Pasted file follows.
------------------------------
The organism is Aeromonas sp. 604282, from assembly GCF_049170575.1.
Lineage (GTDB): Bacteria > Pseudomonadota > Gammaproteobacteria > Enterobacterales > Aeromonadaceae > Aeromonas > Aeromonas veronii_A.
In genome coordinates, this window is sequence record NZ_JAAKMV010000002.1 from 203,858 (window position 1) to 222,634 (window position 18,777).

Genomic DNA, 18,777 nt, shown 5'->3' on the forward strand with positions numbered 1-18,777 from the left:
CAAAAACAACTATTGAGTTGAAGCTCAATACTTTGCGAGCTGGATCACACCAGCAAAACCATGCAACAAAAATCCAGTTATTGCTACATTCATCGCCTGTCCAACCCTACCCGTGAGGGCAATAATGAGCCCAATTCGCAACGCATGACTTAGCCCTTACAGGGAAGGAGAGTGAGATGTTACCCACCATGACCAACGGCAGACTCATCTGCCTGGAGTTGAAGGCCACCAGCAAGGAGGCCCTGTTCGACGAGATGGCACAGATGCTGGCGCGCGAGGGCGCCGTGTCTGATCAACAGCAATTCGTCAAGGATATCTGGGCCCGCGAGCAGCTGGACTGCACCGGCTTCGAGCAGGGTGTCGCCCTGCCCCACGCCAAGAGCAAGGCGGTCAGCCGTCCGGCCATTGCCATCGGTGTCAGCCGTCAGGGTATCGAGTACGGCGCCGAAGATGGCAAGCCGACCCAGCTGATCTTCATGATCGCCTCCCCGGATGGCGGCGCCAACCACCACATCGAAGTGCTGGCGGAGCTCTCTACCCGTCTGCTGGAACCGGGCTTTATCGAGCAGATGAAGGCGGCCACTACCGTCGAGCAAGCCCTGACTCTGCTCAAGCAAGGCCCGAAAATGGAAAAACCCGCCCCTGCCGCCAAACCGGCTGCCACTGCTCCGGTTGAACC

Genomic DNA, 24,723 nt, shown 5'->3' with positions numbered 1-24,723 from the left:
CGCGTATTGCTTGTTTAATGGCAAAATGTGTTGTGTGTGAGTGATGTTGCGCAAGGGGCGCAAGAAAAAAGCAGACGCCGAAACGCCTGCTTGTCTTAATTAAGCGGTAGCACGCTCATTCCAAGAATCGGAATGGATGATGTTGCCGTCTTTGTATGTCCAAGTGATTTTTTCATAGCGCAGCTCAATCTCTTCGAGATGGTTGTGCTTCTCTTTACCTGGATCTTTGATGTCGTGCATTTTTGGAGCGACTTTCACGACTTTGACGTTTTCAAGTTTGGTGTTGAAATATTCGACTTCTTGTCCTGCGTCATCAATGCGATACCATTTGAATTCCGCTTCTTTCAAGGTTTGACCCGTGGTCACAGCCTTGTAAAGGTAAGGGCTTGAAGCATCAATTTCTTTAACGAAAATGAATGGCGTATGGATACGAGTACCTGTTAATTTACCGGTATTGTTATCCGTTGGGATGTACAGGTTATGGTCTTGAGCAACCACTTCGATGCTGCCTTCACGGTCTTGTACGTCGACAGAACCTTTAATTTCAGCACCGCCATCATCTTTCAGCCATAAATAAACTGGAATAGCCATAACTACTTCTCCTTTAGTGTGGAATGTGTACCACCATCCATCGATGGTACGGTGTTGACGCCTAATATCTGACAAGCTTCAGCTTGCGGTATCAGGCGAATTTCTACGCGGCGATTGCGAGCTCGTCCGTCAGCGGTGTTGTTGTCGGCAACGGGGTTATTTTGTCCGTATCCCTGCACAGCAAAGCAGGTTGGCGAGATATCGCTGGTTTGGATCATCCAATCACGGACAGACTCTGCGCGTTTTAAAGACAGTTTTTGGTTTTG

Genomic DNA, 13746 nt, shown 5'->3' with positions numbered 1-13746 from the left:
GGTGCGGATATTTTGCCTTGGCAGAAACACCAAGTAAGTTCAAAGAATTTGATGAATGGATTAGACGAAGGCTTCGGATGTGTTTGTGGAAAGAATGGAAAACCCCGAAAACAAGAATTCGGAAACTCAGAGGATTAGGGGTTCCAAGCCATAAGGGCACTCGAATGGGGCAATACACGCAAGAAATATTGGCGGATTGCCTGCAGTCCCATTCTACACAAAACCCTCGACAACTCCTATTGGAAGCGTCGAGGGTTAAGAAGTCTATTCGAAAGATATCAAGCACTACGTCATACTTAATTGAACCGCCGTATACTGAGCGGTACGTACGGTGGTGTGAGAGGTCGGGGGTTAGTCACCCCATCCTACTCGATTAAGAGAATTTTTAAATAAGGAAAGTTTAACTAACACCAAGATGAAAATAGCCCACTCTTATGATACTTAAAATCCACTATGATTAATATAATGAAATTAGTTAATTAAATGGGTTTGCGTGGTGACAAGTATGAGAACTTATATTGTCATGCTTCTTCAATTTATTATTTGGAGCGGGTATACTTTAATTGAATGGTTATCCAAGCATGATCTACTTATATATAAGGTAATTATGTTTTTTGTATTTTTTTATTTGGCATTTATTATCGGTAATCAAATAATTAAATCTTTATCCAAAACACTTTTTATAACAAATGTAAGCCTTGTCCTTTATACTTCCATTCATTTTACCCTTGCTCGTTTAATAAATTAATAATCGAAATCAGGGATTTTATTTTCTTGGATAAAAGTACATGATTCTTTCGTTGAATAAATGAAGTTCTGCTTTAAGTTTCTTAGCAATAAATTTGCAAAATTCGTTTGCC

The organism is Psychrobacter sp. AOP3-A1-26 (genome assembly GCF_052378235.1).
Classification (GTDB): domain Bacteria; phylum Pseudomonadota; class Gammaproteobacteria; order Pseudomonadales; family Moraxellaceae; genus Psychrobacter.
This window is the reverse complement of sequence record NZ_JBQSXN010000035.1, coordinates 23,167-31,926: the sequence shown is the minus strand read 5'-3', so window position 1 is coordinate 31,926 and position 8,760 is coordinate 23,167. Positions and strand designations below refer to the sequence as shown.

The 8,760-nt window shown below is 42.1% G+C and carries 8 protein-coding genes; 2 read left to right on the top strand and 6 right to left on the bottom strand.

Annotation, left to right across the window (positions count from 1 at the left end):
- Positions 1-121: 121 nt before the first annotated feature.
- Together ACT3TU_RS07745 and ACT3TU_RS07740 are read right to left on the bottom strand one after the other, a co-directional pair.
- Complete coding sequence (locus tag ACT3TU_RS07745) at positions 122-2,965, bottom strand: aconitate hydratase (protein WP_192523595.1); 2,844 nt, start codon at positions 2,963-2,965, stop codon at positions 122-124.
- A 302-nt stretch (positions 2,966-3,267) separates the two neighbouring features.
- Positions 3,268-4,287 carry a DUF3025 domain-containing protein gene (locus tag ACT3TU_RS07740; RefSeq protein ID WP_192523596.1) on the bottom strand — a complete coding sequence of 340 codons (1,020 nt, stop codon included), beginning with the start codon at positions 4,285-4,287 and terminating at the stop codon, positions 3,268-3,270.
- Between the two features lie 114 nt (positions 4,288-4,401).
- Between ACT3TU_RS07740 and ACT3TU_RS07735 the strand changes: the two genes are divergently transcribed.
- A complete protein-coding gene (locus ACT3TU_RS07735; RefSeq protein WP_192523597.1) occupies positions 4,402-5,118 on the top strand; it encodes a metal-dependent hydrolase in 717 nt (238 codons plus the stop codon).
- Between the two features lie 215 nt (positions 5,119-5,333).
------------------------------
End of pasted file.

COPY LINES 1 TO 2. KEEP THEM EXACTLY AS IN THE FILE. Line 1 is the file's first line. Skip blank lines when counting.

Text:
The organism is Aeromonas sp. 604282, from assembly GCF_049170575.1.
Lineage (GTDB): Bacteria > Pseudomonadota > Gammaproteobacteria > Enterobacterales > Aeromonadaceae > Aeromonas > Aeromonas veronii_A.